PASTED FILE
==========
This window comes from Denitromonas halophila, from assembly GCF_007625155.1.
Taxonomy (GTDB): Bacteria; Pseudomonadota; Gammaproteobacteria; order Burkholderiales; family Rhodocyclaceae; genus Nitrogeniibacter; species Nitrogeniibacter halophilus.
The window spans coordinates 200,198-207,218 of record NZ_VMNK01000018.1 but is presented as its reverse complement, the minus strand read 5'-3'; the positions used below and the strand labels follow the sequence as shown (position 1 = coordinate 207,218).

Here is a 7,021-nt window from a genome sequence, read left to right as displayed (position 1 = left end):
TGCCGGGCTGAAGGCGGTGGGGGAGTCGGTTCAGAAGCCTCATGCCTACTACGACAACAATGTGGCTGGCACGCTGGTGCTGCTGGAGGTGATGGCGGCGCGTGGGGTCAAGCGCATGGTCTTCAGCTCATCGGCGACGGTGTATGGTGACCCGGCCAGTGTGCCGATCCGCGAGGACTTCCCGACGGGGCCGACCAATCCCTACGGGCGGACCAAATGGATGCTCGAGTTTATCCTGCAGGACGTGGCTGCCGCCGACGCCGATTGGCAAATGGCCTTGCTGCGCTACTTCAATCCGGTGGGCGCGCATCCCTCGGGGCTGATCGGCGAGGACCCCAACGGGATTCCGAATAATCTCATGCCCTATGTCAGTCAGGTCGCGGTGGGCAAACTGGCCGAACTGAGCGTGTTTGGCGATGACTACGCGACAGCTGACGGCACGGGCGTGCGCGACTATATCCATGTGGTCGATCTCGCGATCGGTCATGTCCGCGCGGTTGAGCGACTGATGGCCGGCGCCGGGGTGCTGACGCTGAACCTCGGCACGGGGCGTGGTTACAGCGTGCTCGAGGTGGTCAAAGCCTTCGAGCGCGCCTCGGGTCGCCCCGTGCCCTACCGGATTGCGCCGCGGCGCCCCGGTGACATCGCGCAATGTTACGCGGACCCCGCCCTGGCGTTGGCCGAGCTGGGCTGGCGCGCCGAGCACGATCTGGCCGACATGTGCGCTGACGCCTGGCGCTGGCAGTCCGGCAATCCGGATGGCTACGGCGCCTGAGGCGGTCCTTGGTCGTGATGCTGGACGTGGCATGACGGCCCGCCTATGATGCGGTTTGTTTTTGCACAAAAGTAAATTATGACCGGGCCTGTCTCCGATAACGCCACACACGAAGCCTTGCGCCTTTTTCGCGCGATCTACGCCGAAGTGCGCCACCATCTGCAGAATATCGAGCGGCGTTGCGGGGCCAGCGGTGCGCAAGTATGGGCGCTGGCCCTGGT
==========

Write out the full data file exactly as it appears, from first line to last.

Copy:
This window comes from Denitromonas halophila, from assembly GCF_007625155.1.
Taxonomy (GTDB): Bacteria; Pseudomonadota; Gammaproteobacteria; order Burkholderiales; family Rhodocyclaceae; genus Nitrogeniibacter; species Nitrogeniibacter halophilus.
The window spans coordinates 200,198-207,218 of record NZ_VMNK01000018.1 but is presented as its reverse complement, the minus strand read 5'-3'; the positions used below and the strand labels follow the sequence as shown (position 1 = coordinate 207,218).

Here is a 7,021-nt window from a genome sequence, read left to right as displayed (position 1 = left end):
TGCCGGGCTGAAGGCGGTGGGGGAGTCGGTTCAGAAGCCTCATGCCTACTACGACAACAATGTGGCTGGCACGCTGGTGCTGCTGGAGGTGATGGCGGCGCGTGGGGTCAAGCGCATGGTCTTCAGCTCATCGGCGACGGTGTATGGTGACCCGGCCAGTGTGCCGATCCGCGAGGACTTCCCGACGGGGCCGACCAATCCCTACGGGCGGACCAAATGGATGCTCGAGTTTATCCTGCAGGACGTGGCTGCCGCCGACGCCGATTGGCAAATGGCCTTGCTGCGCTACTTCAATCCGGTGGGCGCGCATCCCTCGGGGCTGATCGGCGAGGACCCCAACGGGATTCCGAATAATCTCATGCCCTATGTCAGTCAGGTCGCGGTGGGCAAACTGGCCGAACTGAGCGTGTTTGGCGATGACTACGCGACAGCTGACGGCACGGGCGTGCGCGACTATATCCATGTGGTCGATCTCGCGATCGGTCATGTCCGCGCGGTTGAGCGACTGATGGCCGGCGCCGGGGTGCTGACGCTGAACCTCGGCACGGGGCGTGGTTACAGCGTGCTCGAGGTGGTCAAAGCCTTCGAGCGCGCCTCGGGTCGCCCCGTGCCCTACCGGATTGCGCCGCGGCGCCCCGGTGACATCGCGCAATGTTACGCGGACCCCGCCCTGGCGTTGGCCGAGCTGGGCTGGCGCGCCGAGCACGATCTGGCCGACATGTGCGCTGACGCCTGGCGCTGGCAGTCCGGCAATCCGGATGGCTACGGCGCCTGAGGCGGTCCTTGGTCGTGATGCTGGACGTGGCATGACGGCCCGCCTATGATGCGGTTTGTTTTTGCACAAAAGTAAATTATGACCGGGCCTGTCTCCGATAACGCCACACACGAAGCCTTGCGCCTTTTTCGCGCGATCTACGCCGAAGTGCGCCACCATCTGCAGAATATCGAGCGGCGTTGCGGGGCCAGCGGTGCGCAAGTATGGGCGCTGGCCCTGGT